Toronto
2 min

Putting undies on a goat

Fun aside, gay rodeo circuit is shocked by death

RIDE 'EM, COWBOY! There's lots of decorating events for the more genteel, too. Credit: Xtra files

“The whistle goes, one person grabs the goat’s rear legs and lifts them up and then other person puts the jockey underwear on the goat,” Kevin Murray laughingly explains.



Murray is the hotline co-ordinator for the Alberta Rockies Gay Rodeo Association. He’s explaining the incredibly popular goat dressing.



“Goat dressing is an easy, beginner activity,” says Murray. “It attracts people who might otherwise be afraid to try other events.”



Murray often competes in goat dressing as well as the other International Gay Rodeo Association “camp events”: steer decorating (tying a ribbon onto the tail of a bucking steer) and wild drag racing (a team event with a cowboy, cowgirl and a third of either gender in drag).



Murray says that wild drag racing causes a lot of injuries.



“Since it’s so entertaining lots of beginners want to try it,” Murray says, “but it’s actually quite challenging. For the most part, the injuries are bruises and sprains.”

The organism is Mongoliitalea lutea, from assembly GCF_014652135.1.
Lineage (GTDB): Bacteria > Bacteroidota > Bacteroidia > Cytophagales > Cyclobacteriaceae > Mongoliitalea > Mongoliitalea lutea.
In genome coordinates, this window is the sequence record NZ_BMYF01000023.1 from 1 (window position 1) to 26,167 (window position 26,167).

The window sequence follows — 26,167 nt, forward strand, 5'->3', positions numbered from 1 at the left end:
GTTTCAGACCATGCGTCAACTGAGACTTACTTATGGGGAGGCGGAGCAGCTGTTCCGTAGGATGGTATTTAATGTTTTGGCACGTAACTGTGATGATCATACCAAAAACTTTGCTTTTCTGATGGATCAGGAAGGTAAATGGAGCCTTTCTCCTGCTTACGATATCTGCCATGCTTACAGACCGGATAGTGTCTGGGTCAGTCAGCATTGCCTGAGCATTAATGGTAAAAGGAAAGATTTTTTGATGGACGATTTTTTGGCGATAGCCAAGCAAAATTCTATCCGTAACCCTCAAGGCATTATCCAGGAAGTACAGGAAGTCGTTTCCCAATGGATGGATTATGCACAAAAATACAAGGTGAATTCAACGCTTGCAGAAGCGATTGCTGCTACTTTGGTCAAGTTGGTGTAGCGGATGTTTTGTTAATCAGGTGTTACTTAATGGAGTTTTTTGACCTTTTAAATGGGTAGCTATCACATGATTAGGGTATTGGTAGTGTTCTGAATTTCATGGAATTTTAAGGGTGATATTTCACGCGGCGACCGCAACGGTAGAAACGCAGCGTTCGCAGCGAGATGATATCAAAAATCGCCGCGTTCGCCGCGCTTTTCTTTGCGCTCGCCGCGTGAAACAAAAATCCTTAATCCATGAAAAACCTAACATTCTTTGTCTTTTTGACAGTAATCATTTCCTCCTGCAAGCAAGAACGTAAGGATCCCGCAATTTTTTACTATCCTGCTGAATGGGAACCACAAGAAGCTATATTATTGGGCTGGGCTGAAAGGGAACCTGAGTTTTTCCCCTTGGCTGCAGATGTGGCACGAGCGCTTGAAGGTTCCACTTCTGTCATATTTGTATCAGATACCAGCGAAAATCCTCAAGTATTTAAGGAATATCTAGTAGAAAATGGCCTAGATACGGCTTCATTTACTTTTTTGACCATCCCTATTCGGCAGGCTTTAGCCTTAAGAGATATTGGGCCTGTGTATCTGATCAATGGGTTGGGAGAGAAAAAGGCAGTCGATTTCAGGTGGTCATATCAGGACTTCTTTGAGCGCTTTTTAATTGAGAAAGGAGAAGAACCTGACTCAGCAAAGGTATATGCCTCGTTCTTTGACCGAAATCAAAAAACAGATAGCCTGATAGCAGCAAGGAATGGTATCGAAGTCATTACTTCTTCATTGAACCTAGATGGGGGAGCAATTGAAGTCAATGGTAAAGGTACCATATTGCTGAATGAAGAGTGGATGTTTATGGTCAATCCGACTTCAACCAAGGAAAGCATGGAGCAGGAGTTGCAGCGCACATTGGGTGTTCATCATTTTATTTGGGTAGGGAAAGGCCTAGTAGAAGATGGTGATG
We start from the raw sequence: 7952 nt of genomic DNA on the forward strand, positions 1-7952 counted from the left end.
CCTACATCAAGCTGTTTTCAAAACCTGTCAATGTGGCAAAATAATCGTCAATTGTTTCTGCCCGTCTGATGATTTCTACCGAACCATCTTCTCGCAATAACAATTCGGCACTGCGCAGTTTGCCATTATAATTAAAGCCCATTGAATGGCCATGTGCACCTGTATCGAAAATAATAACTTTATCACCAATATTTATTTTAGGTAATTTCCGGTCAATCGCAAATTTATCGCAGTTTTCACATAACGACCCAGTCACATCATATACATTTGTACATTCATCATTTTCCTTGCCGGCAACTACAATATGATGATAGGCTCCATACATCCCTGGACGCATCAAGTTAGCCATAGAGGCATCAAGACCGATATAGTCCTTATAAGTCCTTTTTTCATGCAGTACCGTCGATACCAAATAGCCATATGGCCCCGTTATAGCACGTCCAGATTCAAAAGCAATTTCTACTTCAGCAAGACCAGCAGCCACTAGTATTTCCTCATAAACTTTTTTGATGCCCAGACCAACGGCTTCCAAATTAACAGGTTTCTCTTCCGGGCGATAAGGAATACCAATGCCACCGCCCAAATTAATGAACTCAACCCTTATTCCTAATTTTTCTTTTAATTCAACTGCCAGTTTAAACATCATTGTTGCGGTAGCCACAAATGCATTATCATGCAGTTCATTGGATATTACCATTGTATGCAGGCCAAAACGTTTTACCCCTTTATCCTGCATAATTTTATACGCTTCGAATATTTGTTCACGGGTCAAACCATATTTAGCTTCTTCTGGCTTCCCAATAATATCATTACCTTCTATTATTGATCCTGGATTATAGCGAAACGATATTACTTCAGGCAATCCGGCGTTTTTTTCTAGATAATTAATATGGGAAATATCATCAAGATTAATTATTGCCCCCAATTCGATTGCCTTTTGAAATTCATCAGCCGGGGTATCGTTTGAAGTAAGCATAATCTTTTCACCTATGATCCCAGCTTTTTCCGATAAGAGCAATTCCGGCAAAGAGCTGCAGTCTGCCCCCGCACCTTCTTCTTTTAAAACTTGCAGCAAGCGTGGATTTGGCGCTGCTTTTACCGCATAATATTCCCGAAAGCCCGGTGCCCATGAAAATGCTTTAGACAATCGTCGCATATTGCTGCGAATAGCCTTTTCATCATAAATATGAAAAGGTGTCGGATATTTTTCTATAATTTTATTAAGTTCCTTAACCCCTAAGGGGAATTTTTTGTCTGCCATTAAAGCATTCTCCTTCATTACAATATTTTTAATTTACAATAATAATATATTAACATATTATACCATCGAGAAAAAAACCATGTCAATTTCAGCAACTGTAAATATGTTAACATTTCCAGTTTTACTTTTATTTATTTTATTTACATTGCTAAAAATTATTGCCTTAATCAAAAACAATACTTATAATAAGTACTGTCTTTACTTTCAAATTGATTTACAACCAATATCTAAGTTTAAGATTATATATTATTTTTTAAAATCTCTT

Sometimes the injuries are much more serious. On Oct 2 at the 1999 Atlantic Stampede, 36-year-old Californian Dean John Berkan was killed attempting his first steer ride.



It’s the second death in the 14-year history of the International Gay Rodeo Association (IGRA). Berkan was competing in his third stampede and making his first try at the steer riding event.



For Murray, discovering the gay rodeo, through a poster in gay club, was a life-changing experience.



“I became a member in 1993 and in 1994 I met my current partner through the association,” he says happily. “It’s been wonderful. Prior to that I wasn’t part of the gay community. Within the space of a year I went from knowing half a dozen or a dozen gay people to knowing 500 to 1,000.”



The Alberta group is the third largest gay rodeo chapter in North America.



Funnily enough, Murray says, opposition has not come from Calgary’s straight cowboys and -girls. “The biggest negative thing we’ve had to confront is animal rights groups. One year there were the gay animal rights people,” he says.



For IGRA spokesperson Thom Sloan, the existence of homo rodeos speaks to the maturity of the gay community.



“There are a huge number of gays that live in rural areas,” says Sloan, “and this really appeals to them. If you look at the evolution of gay culture, you see the proliferation of different gay groups.”



And IGRA’s membership is 35 percent female; unlike other associations, women can compete in all events.



“One of the best things about our group is that with our dances and our rodeo we get a close to 50-50 split between men and women,” says Murray.



“I hear that men do one thing and women do another thing in a lot of gay communities, whereas here we all get together and have fun.”



The IRGRA hotline is at (403) 541-8140, and the group sponsors regular dances. The Canadian Rockies International Rodeo will be held in Calgary from Jun 30 to Jul 2, 2000.